High Court to hear Harry bid to cite ‘secret agreement’

Prince Harry says he was targeted by journalists and private investigators working for NGN papers.

Prince Harry says he was targeted by journalists and private investigators working for NGN papers. Photo: Getty

A bid by the Duke of Sussex to rely on a “secret agreement” between Buckingham Palace and a tabloid publisher in his claim over alleged unlawful information gathering will be decided by Britain’s High Court.

Prince Harry, 38, alleges he was targeted by journalists and private investigators working for The Sun and the now-defunct News Of The World, and is suing the publisher, News Group Newspapers.

The duke alleges he was targeted by journalists and private investigators working for the papers.

At a preliminary hearing in April, the publisher asked a judge to throw out Harry and Hollywood star Hugh Grant’s claims, arguing they were brought too late.

Justice Fancourt ruled earlier that Grant’s claim could go to trial, except for any allegations relating to phone hacking.

Harry’s lawyers have argued NGN’s challenge to his claim is an attempt to go behind the alleged “secret agreement” between the royal family as an institution and the publisher, which the duke was informed of in 2012.

NGN, which denies any unlawful activity at The Sun, disputes that any such agreement exists.

Justice Fancourt will hold a hearing in London on Wednesday to decide whether Harry’s pleaded case can be amended to include his secret agreement claims.

Grant, 62, is bringing a similar legal action against NGN in relation to The Sun only, having previously settled a claim with the publisher in 2012 relating to the News Of The World.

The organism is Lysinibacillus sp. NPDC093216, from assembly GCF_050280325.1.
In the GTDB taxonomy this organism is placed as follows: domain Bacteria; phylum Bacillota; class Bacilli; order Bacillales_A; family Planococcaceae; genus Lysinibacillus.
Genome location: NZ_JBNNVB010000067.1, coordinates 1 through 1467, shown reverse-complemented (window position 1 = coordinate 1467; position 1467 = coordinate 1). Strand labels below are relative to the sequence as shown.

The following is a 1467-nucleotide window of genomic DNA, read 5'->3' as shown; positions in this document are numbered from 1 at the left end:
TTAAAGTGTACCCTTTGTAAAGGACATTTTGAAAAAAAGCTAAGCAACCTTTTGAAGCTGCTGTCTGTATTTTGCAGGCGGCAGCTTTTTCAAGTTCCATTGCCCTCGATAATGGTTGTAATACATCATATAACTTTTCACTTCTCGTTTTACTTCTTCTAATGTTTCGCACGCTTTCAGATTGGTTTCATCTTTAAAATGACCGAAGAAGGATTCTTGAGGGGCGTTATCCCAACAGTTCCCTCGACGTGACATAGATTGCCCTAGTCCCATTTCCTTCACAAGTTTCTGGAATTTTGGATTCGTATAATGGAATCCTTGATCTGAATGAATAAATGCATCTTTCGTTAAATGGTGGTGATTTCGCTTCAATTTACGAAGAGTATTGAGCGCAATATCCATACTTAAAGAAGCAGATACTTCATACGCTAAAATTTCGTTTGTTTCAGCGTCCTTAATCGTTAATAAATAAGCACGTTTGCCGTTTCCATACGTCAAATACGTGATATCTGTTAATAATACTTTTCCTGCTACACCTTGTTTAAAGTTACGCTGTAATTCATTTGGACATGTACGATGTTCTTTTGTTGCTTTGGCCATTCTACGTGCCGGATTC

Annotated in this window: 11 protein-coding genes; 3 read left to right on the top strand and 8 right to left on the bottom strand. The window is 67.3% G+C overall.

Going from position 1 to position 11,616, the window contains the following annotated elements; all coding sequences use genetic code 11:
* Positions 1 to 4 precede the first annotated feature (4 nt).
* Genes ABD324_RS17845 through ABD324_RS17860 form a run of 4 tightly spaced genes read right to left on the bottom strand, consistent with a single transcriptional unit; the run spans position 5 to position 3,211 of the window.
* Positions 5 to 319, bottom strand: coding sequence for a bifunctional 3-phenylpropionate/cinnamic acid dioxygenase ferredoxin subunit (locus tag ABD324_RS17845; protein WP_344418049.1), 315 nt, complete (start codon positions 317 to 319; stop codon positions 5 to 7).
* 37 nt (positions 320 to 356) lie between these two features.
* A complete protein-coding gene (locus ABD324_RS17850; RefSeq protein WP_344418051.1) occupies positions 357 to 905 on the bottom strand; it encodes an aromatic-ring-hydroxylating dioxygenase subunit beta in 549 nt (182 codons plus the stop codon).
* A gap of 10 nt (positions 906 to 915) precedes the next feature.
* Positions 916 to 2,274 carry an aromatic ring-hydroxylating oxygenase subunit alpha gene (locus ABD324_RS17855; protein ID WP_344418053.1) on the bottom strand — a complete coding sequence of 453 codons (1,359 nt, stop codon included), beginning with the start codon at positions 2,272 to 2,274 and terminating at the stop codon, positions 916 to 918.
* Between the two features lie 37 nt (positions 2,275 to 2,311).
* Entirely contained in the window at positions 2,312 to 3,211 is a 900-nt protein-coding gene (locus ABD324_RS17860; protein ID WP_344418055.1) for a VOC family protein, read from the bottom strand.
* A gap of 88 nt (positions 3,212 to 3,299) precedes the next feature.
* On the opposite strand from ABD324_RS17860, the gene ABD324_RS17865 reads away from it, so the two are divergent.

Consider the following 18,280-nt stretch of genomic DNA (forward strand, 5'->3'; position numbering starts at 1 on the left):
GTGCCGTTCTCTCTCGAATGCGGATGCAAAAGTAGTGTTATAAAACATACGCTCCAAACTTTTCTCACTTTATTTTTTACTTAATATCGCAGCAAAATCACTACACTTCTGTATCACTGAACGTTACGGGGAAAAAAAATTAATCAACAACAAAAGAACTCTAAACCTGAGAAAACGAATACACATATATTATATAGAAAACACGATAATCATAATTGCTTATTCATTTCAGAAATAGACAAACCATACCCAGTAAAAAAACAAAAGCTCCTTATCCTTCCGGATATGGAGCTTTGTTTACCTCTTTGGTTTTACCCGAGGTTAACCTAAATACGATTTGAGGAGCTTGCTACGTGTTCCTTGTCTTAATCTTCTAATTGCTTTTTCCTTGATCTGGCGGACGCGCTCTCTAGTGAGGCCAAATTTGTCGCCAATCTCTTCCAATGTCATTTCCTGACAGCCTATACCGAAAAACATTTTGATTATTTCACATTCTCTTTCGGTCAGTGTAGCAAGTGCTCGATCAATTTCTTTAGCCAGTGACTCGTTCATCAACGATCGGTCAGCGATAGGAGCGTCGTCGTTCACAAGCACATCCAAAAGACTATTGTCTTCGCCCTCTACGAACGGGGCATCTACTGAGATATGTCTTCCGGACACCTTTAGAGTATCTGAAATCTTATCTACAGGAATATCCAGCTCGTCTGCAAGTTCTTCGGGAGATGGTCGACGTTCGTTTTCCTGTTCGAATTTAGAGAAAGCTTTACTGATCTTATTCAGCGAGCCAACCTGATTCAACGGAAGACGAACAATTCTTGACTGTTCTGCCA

In May, the judge ruled that Grant’s claims over alleged unlawful information gathering – other than his allegations of phone hacking – can go ahead to a trial in January.

During a three-day hearing in April, lawyers for NGN argued Harry and Grant had been “front and centre” of allegations against the publisher over hacking and therefore could not have failed to realise they had a potential damages claim much sooner.

The Duke of Sussex’s lawyers argued he was aware of unlawful activity about 2012, he but had no reason to think it had taken place at The Sun, and was prevented from bringing a claim because of a “secret agreement” between the royal family and senior NGN executives.

His barrister David Sherborne said in written arguments the late Queen was involved in “discussions and authorisation” of the agreement, which was that members of the royal family would not pursue claims against NGN until after the conclusion of litigation over hacking.

Mr Sherborne said the agreement “meant that the claimant could not bring a claim against NGN for phone hacking at that time”.

Anthony Hudson KC, for NGN, said the publisher’s position was “there was no such secret agreement”.

Justice Fancourt is expected to give his ruling on whether the duke’s claims can go ahead to trial after deciding on the “secret agreement” issue.

In April, Mr Sherborne told the court correspondence in 2017 and 2018 between the late Queen’s then-director of communications Sally Osman, Robert Thomson and Rebekah Brooks was “consistent” with there being such an agreement.

Ms Brooks is the chief executive of News UK and Mr Thomson is chief executive of News Corp, both parent companies of NGN, owned by Rupert Murdoch.

NGN has previously settled several claims since the phone-hacking scandal broke in relation to the News Of The World, which closed in 2011. It has consistently denied any unlawful information gathering took place at The Sun.


Topics: Prince Harry
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